PositionRegular UserRare UserNonuser
Leaders80%12%8%
Managers46%23%31%
Frontline Employees20%20%60%

At the same time, AI tools may not be green-lit en masse in many workplaces yet, preventing frontline employees from giving them a go.

So Is AI Coming For Jobs or Not?

Regardless of how definitively one can make a claim about artificial intelligence taking away people’s jobs, the survey respondents were unanimous that AI in the workplace will have some kind of an impact on their employment.

Pie charts showing how a vast majority of survey responders want upskilling to dealing with AI in the workplace.

Slightly more than one-third felt that their job is in jeopardy as of 2023, while an overwhelming 86% polled said they needed training to adapt to how AI will transform their work.

With how fast the field is currently transforming, upskilling could be the safest path to follow as the AI revolution unfolds.

Where Does This Data Come From?

Source: The AI at Work: What People Are Saying report from the Boston Consulting Group.

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What is the Median Pay of Magnificent Seven Companies?

The Magnificent Seven companies are fueling stock market gains. In this graphic, we show the median pay of each company in 2023.

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This circle graphic shows the median pay of employees at the Magnificent Seven companies.

What is the Median Pay of Magnificent Seven Companies?

This was originally posted on our Voronoi app. Download the app for free on iOS or Android and discover incredible data-driven charts from a variety of trusted sources.

The Magnificent Seven are lifting the stock market to new highs, led by Nvidia, Microsoft, Apple, and Alphabet in particular.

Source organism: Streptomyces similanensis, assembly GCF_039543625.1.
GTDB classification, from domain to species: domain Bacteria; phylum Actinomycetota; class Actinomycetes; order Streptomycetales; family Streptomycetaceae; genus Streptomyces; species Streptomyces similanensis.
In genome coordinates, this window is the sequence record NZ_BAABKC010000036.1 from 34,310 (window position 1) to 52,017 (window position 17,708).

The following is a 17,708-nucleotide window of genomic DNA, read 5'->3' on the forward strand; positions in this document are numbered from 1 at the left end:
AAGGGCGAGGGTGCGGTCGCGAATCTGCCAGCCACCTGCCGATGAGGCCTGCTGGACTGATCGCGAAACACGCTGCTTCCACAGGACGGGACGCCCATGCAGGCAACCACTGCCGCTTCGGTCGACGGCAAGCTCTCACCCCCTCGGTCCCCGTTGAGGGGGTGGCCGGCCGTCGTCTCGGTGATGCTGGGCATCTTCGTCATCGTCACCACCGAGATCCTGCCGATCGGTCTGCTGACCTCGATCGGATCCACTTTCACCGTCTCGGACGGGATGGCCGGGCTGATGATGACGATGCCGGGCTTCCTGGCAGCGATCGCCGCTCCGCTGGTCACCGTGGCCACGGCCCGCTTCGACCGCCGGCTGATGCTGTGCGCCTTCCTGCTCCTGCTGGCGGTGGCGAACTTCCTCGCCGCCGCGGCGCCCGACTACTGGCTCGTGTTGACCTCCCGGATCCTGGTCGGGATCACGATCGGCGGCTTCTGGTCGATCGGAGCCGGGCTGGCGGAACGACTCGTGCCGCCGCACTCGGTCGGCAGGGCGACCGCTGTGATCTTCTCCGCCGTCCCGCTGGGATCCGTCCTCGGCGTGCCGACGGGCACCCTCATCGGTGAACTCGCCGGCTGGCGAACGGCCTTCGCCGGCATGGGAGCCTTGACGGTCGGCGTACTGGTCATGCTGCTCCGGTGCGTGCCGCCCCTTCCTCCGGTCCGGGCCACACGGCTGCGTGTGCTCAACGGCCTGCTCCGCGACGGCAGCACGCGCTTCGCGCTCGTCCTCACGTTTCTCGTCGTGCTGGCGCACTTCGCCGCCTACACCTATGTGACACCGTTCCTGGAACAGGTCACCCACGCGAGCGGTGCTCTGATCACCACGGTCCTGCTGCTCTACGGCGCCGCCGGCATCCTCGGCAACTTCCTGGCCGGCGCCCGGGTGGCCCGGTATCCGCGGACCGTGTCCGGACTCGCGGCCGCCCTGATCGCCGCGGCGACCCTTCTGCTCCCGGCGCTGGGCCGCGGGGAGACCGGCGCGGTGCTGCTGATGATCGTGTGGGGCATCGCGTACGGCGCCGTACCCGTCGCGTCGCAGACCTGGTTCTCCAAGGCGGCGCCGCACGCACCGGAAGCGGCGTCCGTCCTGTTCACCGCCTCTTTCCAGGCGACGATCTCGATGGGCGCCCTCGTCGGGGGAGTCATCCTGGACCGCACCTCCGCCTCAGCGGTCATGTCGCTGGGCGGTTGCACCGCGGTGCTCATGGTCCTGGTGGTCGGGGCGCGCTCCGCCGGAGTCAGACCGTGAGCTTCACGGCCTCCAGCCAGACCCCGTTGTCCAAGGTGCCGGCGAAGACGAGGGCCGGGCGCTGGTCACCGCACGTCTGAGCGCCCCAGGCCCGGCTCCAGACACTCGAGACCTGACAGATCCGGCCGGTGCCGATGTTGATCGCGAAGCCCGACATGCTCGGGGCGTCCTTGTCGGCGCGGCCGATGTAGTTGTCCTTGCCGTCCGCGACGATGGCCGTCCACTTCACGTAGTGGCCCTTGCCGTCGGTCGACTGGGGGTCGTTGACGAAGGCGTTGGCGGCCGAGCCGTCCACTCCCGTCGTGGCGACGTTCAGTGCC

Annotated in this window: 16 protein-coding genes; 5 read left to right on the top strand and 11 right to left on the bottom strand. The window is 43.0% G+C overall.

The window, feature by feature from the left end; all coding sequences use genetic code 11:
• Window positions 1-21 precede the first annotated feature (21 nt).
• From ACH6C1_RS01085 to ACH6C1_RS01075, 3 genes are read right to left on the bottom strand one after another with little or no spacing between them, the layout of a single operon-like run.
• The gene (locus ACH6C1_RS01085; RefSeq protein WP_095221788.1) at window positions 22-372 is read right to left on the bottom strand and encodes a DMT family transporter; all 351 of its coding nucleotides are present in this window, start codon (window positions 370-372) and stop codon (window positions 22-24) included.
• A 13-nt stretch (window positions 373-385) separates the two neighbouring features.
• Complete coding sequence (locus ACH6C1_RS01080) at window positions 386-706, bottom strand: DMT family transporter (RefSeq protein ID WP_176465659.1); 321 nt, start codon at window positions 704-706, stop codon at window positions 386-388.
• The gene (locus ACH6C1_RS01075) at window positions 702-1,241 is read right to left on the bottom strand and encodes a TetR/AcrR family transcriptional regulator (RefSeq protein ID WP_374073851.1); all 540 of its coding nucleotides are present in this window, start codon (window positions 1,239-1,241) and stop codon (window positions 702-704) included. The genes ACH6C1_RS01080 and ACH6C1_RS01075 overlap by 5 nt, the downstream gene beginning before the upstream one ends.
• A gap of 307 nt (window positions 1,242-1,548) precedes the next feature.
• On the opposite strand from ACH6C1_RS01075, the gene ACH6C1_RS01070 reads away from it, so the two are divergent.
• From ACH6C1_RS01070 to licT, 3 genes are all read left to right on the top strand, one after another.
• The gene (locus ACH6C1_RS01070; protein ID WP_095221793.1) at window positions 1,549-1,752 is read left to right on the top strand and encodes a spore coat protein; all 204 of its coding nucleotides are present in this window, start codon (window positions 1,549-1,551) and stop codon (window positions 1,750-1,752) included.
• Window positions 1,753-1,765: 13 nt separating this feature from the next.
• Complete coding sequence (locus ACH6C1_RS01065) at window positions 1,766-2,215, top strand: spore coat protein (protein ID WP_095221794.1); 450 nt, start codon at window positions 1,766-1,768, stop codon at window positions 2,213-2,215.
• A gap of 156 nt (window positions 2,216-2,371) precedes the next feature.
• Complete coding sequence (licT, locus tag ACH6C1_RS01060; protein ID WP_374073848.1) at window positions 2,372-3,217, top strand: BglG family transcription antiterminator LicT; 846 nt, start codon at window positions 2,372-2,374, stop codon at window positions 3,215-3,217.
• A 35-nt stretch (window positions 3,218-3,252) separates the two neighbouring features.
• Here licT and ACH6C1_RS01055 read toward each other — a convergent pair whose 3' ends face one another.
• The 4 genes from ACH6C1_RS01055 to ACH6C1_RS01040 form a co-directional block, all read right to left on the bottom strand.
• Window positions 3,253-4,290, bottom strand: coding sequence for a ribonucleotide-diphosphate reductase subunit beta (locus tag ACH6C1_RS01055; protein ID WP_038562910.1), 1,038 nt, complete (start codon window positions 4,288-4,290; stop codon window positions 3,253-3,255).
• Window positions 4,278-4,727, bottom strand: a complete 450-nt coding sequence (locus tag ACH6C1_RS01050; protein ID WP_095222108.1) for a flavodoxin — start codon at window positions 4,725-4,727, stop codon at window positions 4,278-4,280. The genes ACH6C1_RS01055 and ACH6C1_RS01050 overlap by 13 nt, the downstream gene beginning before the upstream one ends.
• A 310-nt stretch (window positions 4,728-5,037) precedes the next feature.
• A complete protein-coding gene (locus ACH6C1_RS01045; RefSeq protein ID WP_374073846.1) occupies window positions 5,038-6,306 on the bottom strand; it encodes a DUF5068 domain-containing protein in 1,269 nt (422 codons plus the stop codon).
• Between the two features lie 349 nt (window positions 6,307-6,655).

In May alone, these tech giants added $1.4 trillion in market capitalization to the S&P 500—surpassing the combined gains of 296 other stocks during the same period. Notably, Nvidia contributed to more than half of this rise. As tech stocks boom, many are offering robust salaries with substantial stock option plans.

This graphic shows the median pay of the Magnificent Seven companies in 2023, based on analysis from The Wall Street Journal and MyLogIQ.

The Highest Paying Companies in the Magnificent Seven

Below, we show the median employee pay of the Magnificent Seven companies in 2023:

CompanyMedian Employee Pay
2023
CEO Total Pay
2023
Meta$379,050$24.4M
Alphabet$315,531$8.8M
Nvidia$266,939$34.2M
Microsoft$193,770$48.5M
Apple$94,118$63.2M
Tesla$45,811$0M
Amazon$36,274$1.4M

Data for Microsoft is from SEC filings. Total CEO pay includes equity awards and cash pay.

Meta ranks as the highest overall, with a median pay of $379,050, which is more than six times the national median salary.

Not only is it the leading company in the Magnificent Seven, it has one of the highest median pay across S&P 500 companies. Between 2022 and 2023, employee pay increased 28%, following four rounds of layoffs that slashed thousands of employees in its “year of efficiency”.

Following Meta is Google’s parent company, Alphabet, with a median pay of $315,531. The company operates a hybrid work policy, requiring employees to be in the office about three days a week. This mirrors a trend seen across Amazon and Salesforce to encourage in-person collaboration.

At Nvidia, employees received a median pay of $266,939, fueled by its soaring share price. Last year, over $300 million in value was delivered to its staff under its employee stock purchase plan. Along with a competitive pay package, the company offers an unlimited vacation policy along with 22-weeks of paid parental leave.

Falling near the bottom of the pack is Tesla, where the median salary for employees is $45,811. The automotive sector is notorious for steep wage gaps between CEOs and workers, with CEOs often earning 300 times more than the median employee.

In 2023, Tesla CEO Elon Musk earned no compensation, and is instead paid through incentive-based stock options. Recently, a judge invalidated a staggering $56 billion pay package for the executive, deeming it unfair to the company’s shareholders. This pay package was awarded in 2018, with stipulations that Tesla meet certain performance requirements over a 10-year timeframe.